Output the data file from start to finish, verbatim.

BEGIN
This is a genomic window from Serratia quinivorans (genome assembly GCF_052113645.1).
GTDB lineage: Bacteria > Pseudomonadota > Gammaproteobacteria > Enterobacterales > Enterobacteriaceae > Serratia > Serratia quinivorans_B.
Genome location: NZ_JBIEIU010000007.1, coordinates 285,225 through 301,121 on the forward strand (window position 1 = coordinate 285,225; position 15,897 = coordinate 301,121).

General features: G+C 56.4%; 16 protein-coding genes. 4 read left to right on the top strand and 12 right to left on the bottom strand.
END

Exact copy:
This is a genomic window from Serratia quinivorans (genome assembly GCF_052113645.1).
GTDB lineage: Bacteria > Pseudomonadota > Gammaproteobacteria > Enterobacterales > Enterobacteriaceae > Serratia > Serratia quinivorans_B.
Genome location: NZ_JBIEIU010000007.1, coordinates 285,225 through 301,121 on the forward strand (window position 1 = coordinate 285,225; position 15,897 = coordinate 301,121).

General features: G+C 56.4%; 16 protein-coding genes. 4 read left to right on the top strand and 12 right to left on the bottom strand.